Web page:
natural home cleaning with the soulful sprout
Nov 18, 2018 | 3 min read, 0 Comments
Ashleigh Norris, also known as The Soulful Sprout, is a Certified Holistic Nutritionist with a focus on providing guidance on how to decrease toxicity in day-to-day life. This applies to food, the home and even mindset. Read on to learn more about toxins in the home, insight into what to change and Ashleigh’s very own recipe for an all purpose cleaner.
We all know the importance of eliminating toxic and synthetic chemicals in our personal care products such as makeup, skin cleansers and hair care products but one thing that gets overlooked is everything else in our homes, specifically what we use to clean it.
As a cancer survivor and clinical nutritionist with a focus on hormones, I have spent a lot of time researching the effects of toxins in our foods, body care and cleaning products. While the food we eat is absolutely important to supporting our overall health, a healthy home environment is actually more important.
Our homes, from the air we breathe to the products we use to clean, can actually be more toxic to us than our diet. This is a result of a number of factors including household products we use on a daily basis, off-gassing of new home furnishings, mold and other allergens, and how often we open up the doors and windows (challenging in colder seasons). In fact, studies show that indoor air can be up to 5x more polluted than outdoor air!
When I first learned that the everyday products I was using in my home, such as cleaning supplies, air fresheners, plastics, and my pots and pans were full of harmful chemicals, I immediately began searching for safer alternatives. I turned to all natural products (don’t get tricked by some labels) and mostly to making my own.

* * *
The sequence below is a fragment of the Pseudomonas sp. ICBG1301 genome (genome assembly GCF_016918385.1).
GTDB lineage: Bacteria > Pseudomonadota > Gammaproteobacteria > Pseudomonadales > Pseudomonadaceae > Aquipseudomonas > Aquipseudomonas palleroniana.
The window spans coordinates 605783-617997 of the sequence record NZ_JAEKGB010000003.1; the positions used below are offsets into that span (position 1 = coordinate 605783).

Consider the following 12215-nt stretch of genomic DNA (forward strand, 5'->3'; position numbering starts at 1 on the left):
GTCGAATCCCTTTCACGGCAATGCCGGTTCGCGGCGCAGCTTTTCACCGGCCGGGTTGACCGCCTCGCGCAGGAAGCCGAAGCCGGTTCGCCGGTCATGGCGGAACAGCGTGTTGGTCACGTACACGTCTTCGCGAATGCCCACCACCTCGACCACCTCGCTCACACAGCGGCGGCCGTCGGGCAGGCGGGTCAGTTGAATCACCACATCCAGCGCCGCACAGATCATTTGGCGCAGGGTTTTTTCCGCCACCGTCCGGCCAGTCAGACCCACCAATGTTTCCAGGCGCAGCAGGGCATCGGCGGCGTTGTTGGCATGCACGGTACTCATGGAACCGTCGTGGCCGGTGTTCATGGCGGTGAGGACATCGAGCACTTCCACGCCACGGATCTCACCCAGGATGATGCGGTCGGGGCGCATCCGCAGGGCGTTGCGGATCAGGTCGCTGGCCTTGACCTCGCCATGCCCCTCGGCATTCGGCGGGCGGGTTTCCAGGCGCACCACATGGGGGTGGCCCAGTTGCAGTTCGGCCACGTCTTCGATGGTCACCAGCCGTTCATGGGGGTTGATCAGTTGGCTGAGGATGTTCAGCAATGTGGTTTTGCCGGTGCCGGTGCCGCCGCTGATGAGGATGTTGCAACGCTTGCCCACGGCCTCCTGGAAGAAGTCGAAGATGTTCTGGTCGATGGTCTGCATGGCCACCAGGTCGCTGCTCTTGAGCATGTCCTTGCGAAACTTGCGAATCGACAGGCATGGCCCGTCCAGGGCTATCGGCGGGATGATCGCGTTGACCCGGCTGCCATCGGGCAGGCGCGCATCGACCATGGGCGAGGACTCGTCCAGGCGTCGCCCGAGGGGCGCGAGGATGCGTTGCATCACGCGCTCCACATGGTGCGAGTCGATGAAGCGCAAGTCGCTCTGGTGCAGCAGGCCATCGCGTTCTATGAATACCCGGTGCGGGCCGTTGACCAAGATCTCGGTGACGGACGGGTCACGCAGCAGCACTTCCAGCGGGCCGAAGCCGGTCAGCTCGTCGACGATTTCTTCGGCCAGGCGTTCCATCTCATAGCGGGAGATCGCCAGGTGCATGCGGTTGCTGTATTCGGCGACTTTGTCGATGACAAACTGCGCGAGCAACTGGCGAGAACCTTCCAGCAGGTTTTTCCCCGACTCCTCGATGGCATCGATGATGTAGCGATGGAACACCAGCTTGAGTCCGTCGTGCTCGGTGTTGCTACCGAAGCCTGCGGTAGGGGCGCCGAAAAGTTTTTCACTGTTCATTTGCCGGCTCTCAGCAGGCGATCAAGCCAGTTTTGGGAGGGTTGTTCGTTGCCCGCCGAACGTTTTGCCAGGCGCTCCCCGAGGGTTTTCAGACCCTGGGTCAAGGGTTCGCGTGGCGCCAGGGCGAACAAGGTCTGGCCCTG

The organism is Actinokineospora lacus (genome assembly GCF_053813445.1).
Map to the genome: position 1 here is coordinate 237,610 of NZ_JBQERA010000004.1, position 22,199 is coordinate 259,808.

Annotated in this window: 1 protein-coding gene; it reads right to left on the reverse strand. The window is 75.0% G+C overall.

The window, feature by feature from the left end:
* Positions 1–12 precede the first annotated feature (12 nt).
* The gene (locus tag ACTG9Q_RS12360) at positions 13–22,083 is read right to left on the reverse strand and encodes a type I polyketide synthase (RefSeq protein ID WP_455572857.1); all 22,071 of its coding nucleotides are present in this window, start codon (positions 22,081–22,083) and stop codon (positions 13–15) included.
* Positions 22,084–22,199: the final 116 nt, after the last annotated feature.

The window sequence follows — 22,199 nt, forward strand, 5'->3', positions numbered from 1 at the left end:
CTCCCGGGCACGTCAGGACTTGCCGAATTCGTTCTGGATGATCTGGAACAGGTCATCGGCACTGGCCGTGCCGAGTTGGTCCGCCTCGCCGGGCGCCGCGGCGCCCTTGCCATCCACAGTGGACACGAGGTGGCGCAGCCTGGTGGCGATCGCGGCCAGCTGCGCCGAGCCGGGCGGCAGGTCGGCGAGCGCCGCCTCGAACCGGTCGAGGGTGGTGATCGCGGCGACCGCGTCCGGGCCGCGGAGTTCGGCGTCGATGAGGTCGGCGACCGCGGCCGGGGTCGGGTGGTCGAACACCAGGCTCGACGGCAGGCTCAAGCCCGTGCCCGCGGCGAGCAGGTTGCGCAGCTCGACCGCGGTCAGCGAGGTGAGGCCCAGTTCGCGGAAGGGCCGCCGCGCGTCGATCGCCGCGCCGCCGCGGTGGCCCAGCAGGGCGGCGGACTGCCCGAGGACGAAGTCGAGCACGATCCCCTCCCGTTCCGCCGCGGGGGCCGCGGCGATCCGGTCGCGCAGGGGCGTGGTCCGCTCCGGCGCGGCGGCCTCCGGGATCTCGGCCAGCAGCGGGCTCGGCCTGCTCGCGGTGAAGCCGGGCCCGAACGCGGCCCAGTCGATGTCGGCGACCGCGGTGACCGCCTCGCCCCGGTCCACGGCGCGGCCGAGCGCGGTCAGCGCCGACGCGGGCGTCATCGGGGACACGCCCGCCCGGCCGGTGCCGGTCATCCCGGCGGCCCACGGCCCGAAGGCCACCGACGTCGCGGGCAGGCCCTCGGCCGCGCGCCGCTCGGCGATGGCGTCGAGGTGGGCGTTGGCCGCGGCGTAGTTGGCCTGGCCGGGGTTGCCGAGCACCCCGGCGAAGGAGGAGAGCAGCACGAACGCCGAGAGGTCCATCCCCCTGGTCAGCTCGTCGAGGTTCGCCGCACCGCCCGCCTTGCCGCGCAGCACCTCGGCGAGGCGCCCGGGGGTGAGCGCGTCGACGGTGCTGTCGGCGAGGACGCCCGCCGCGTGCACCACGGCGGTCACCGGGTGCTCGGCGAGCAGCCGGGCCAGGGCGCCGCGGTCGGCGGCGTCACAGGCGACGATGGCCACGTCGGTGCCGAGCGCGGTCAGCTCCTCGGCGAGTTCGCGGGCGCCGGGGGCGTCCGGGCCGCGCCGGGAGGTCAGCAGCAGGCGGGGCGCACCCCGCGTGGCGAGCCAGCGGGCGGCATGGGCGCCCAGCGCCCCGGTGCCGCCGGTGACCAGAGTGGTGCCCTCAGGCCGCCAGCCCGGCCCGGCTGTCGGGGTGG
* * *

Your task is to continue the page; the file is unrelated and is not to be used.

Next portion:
In Canada, cleaning products, which are even less regulated than cosmetic and personal care products, contain thousands of harmful chemicals and are big contributors to indoor air pollution. In fact, there are 17,000 chemicals used in cleaning supplies and less than 1/3 are tested for safety. These include phthalates, PFCs, sodium laurel sulfate, glycol ethers, and many more harmful ingredients.
Whether you’re washing your clothes or dishes with these products or just cleaning your home, these chemicals enter the bloodstream through our lungs and skin, and often linger in the air for hours, increasing unnecessary exposure. Using these products, especially around young children, increases harmful exposure to these toxic chemicals.
To help you get inspired to lighten the toxic load in your home, I wanted to share with you my all purpose cleaner recipe which can be made scent free and is child and pet friendly. Plus, it takes less than 3 minutes to prepare.
The Soulful Sprout`s All Purpose Cleaner
- A glass spray bottle
- 1 part Dr. Bronner's pure castile soap (unscented)
- 5 parts water
- 10-20 drops essential oils of choice (if desired)
Combine all ingredients in spray bottle.
Shake before using, then spray on surface and wipe clean with a soft cloth.
Store away from heat and sunlight. Essential oils oxidize when exposed to heat and sunlight - it’s best to keep them in dark glass bottles or a dark cabinet.
If you are interested in making your own toxin free home cleaners you can grab a copy of my complete guide with recipes here.
For more information about Ashleigh Norris, education about toxin free living, and personal nutrition services, check out The Soulful Sprout.
ASHLEIGH NORRIS | Ashleigh is an Honours Graduate of The Institute of Holistic Nutrition in Toronto and owner of The Soulful Sprout Holistic Nutrition. In her multifaceted clinic she facilitates clients and community to connect with the healing powers of food and plant based medicines. Her holistic approach to healing autoimmunity and hormonal imbalances has her working with a combination of functional testing, herbal medicine along with mindfulness and energy medicine in an effort to address imbalances and establish a foundation of health and vibrancy. Ashleigh is also a Reiki Master. You can often find her barefoot gardening, foraging or at the local farmers market soaking up all the season has to offer.